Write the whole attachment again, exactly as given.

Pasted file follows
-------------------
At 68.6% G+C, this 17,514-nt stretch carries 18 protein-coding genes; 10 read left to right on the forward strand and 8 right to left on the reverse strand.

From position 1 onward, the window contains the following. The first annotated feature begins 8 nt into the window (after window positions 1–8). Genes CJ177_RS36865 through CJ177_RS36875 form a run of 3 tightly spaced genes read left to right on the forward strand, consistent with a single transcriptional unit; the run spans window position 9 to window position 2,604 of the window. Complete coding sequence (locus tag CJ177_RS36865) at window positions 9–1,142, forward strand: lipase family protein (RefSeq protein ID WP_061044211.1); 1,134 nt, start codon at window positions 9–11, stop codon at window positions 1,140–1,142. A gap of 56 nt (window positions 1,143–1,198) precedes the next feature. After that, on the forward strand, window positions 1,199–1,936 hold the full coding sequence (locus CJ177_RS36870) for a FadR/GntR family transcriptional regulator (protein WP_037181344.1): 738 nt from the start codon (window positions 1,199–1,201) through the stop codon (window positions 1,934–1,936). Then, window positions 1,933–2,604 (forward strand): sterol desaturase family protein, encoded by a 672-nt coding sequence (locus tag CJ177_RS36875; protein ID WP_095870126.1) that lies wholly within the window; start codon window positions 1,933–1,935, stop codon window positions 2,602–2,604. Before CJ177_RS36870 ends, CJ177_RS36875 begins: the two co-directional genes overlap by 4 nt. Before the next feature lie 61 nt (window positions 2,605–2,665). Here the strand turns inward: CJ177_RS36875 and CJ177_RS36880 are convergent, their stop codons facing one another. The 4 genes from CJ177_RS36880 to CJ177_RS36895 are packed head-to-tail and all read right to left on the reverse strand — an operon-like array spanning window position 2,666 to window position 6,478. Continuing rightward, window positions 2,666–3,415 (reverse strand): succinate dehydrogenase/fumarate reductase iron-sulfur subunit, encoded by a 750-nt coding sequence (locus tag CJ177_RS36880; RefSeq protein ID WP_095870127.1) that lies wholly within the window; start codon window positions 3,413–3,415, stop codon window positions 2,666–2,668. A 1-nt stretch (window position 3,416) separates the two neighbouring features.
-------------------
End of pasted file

At 68.6% G+C, this 17,514-nt stretch carries 18 protein-coding genes; 10 read left to right on the forward strand and 8 right to left on the reverse strand.

From position 1 onward, the window contains the following. The first annotated feature begins 8 nt into the window (after window positions 1–8). Genes CJ177_RS36865 through CJ177_RS36875 form a run of 3 tightly spaced genes read left to right on the forward strand, consistent with a single transcriptional unit; the run spans window position 9 to window position 2,604 of the window. Complete coding sequence (locus tag CJ177_RS36865) at window positions 9–1,142, forward strand: lipase family protein (RefSeq protein ID WP_061044211.1); 1,134 nt, start codon at window positions 9–11, stop codon at window positions 1,140–1,142. A gap of 56 nt (window positions 1,143–1,198) precedes the next feature. After that, on the forward strand, window positions 1,199–1,936 hold the full coding sequence (locus CJ177_RS36870) for a FadR/GntR family transcriptional regulator (protein WP_037181344.1): 738 nt from the start codon (window positions 1,199–1,201) through the stop codon (window positions 1,934–1,936). Then, window positions 1,933–2,604 (forward strand): sterol desaturase family protein, encoded by a 672-nt coding sequence (locus tag CJ177_RS36875; protein ID WP_095870126.1) that lies wholly within the window; start codon window positions 1,933–1,935, stop codon window positions 2,602–2,604. Before CJ177_RS36870 ends, CJ177_RS36875 begins: the two co-directional genes overlap by 4 nt. Before the next feature lie 61 nt (window positions 2,605–2,665). Here the strand turns inward: CJ177_RS36875 and CJ177_RS36880 are convergent, their stop codons facing one another. The 4 genes from CJ177_RS36880 to CJ177_RS36895 are packed head-to-tail and all read right to left on the reverse strand — an operon-like array spanning window position 2,666 to window position 6,478. Continuing rightward, window positions 2,666–3,415 (reverse strand): succinate dehydrogenase/fumarate reductase iron-sulfur subunit, encoded by a 750-nt coding sequence (locus tag CJ177_RS36880; RefSeq protein ID WP_095870127.1) that lies wholly within the window; start codon window positions 3,413–3,415, stop codon window positions 2,666–2,668. A 1-nt stretch (window position 3,416) separates the two neighbouring features.